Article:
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article imageOp-Ed: How big a security threat is Huawei?

By Ken Hanly     Mar 17, 2019 in Technology
Many countries worry that Huawei poses a security threat because it could be exploited by the Chinese government for espionage.
US actions against Huawei
The US has been cracking down hard on Huawei claiming it poses a grave threat to US national security, especially as the US builds its next generation 5G network. As a result, the US has blocked government use of Huawei equipment. At the same time, the company's chief financial officer has been charged with violating sanctions against Iran, and the company has been accused of stealing trade secrets.
The US has also been pressuring allies to ban Huawei. As reported in a recent Digital Journal article the US warned Germany that if it uses Huawei 5G technology, this could damage information sharing.
US General Curtis Scaparrotti NATO Supreme Allied Commander in Europe also warned about Huwaei, telling US lawmakers: "We're concerned about their telecommunications backbone being compromised in the sense that, particularly with 5G, the bandwidth capability and ability to pull data is incredible. If it also is inside of their defense communications, then we're not going to communicate with them. And for the military, that would be a problem."
Huawei's response
The company's main response has been to claim that it is not a security threat. They claim that the US has not produced any hard evidence that it works inappropriately with the Chinese government or that it would do so in the future. Even if there were a risk, Huawei claims there are ways to mitigate any risk that are used successfully in some countries.
Huawei's CEO has even claimed that the US is hypocritical in its treatment of China while all the while the US National Security Agency spies around the globe. The company also denied any criminal wrongdoing with respect to stealing intellectual property.
Earlier in March Huawei even brought a lawsuit against the US government ban on its products, claiming the ban was unconstitutional.
Security from government snooping
There is only one guaranteed secure way to to protect yourself from snooping by government and others: disconnect from the Internet and unplug your computer or other device.
The national security issue comes up only as part of a virtual cold war between certain countries such as between the US versus China both of which have advanced technologies. It may in part also represent a way of bolstering the sales of US technology and that of its allies over those of competitors in countries with whom there are tense relations.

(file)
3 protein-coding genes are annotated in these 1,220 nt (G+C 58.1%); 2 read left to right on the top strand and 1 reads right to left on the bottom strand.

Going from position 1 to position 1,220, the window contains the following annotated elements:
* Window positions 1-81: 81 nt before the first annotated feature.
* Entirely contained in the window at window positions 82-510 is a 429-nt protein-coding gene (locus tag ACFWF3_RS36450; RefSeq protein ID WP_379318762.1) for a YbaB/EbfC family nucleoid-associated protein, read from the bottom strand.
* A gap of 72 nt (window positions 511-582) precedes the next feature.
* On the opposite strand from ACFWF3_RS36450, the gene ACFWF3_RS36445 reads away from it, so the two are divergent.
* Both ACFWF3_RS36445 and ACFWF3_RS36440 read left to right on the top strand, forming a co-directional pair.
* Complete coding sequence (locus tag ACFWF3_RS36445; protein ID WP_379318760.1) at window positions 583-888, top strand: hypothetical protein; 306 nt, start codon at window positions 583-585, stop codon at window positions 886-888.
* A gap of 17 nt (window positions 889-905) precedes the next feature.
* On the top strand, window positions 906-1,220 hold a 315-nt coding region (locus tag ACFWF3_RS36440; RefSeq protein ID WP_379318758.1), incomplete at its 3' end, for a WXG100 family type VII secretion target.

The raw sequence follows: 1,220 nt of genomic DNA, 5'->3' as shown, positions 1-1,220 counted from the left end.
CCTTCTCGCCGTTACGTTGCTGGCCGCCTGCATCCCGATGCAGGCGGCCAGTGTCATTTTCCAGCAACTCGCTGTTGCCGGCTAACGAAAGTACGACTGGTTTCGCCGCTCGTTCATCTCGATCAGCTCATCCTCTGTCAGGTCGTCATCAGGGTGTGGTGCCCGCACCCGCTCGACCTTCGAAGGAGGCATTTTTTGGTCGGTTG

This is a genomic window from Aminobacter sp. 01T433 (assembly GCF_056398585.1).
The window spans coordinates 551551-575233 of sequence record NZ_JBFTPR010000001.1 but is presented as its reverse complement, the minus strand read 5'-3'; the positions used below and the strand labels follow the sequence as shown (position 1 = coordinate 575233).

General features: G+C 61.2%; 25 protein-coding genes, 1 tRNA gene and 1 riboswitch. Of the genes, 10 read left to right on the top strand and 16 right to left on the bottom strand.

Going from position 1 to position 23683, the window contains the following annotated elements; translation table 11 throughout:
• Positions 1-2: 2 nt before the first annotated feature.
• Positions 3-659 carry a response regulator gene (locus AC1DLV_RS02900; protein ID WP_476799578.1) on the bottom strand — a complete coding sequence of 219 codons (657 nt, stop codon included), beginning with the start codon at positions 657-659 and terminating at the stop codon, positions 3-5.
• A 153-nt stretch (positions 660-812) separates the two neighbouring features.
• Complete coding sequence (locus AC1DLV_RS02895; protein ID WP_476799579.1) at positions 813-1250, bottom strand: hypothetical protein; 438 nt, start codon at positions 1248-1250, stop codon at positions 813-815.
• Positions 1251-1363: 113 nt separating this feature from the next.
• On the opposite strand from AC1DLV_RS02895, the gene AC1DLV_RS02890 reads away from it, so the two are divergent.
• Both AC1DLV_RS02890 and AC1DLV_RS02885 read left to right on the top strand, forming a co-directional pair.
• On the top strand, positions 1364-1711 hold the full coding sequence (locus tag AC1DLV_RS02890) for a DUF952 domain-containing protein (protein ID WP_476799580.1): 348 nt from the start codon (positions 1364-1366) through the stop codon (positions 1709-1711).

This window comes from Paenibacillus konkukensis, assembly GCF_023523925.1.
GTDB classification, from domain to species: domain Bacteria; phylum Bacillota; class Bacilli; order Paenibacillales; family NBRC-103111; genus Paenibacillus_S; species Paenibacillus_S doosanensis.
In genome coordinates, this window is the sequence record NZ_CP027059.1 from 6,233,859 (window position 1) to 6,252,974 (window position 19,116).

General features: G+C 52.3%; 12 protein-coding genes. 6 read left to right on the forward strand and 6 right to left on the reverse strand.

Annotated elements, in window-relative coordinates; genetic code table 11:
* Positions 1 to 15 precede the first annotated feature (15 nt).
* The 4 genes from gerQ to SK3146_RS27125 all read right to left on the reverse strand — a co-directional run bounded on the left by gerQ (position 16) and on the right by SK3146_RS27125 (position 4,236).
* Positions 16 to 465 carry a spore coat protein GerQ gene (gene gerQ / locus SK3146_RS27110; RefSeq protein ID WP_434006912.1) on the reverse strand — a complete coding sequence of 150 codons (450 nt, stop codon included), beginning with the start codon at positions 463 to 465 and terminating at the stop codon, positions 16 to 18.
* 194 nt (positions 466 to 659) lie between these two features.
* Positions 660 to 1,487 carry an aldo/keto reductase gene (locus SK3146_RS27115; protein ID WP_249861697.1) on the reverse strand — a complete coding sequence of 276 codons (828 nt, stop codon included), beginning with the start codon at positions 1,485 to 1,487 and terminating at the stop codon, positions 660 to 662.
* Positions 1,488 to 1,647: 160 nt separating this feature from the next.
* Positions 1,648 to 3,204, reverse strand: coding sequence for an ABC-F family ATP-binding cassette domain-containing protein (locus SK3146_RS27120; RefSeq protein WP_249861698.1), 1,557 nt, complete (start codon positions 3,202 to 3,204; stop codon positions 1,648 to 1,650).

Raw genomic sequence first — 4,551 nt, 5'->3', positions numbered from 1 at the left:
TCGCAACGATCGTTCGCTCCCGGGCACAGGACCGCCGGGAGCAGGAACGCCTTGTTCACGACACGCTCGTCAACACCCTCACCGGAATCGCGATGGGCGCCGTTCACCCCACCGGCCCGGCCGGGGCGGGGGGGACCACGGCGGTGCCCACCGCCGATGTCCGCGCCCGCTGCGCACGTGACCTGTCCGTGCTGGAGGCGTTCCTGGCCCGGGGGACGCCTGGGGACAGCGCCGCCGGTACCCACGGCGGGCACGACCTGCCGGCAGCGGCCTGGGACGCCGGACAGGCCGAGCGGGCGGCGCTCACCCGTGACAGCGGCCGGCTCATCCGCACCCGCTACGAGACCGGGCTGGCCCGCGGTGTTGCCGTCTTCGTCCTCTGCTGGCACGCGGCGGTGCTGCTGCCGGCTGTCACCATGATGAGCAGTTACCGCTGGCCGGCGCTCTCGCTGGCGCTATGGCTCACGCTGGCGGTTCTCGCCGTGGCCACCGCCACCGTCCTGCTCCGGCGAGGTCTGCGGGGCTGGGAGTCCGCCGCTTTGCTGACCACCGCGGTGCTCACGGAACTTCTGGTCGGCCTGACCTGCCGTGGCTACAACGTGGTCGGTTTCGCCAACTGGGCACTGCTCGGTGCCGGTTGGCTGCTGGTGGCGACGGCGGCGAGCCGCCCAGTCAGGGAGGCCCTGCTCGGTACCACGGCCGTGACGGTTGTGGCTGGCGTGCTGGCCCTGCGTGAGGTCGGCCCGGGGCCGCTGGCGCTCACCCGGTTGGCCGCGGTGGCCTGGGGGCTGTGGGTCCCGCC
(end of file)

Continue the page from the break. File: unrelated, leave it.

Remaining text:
Both the US and China demand access to data on the Internet. According to from Business Insider: "In a report about the NSA's mission for the 21st Century, the agency notes: "The volumes of routing of data make indexing and processing nuggets of intelligence information more difficult. To perform both its offensive and defensive mission, NSA must 'live on the network.'This is not the same as collecting metadata. Directly tapping into the two companies that provide 90 percent of America's communications is literally like collecting all communications data — content, location, contacts, pictures, words, etc."
The Chinese have demanded that Apple store the keys for Chinese iCloud accounts in China itself. It no longer needs to use US courts to gain info on its users but can go through its own legal system.
The Five Eyes intelligence system which includes the US, UK, Canada, New Zealand and Australia demands government access to encryption keys. WIkipedia notes about the Five Eyes: "The former NSA contractor Edward Snowden described the Five Eyes as a "supra-national intelligence organisation that does not answer to the known laws of its own countries". Documents leaked by Snowden in 2013 revealed that the FVEY have been spying on one another's citizens and sharing the collected information with each other in order to circumvent restrictive domestic regulations on surveillance of citizens."
One can expect a country to shield its intelligence data from countries it regards as its enemies. The best solution would be for countries to have peaceful relations rather than the constant threat of cyberwarfare. This would do away with the need to have such security for the most part. Otherwise it would seem best to use the foreign technology but employ techniques to lower the security risks.
A recent Verge article gives a number of different viewpoints on the issue from very negative assessments, such as Senator Marc Rubio, to positive views of Huawei by Qing Wang, professor of marketing and innovation, at the University of Warwick.
Francis Dinha
CEO of OpenVPN suggests a solution that does not ban the use of a network that is a possible security threat: "Rather than relying on our network to be secure, we ought to seriously consider building an overlay secure virtual network across the 5G infrastructure that could provide end-to-end security, controlled and managed by the 5G network operators. We need guidelines to improve network security, and we need to push to make software for this equipment open-source. Open-source means transparency and security, which is exactly what we need as we move to 5G."
William Snyder, Professor of Law, at Syracuse University notes: "As long as conflict occurs at the nation-state level while critical cyber networks are designed and manufactured internationally, we all must be very careful. This is a systemic problem. Currently, Huawei’s size and ties to the PLA make it the focus of concern. In the future, another supply chain threat will take center stage.'
This opinion article was written by an independent writer. The opinions and views expressed herein are those of the author and are not necessarily intended to reflect those of
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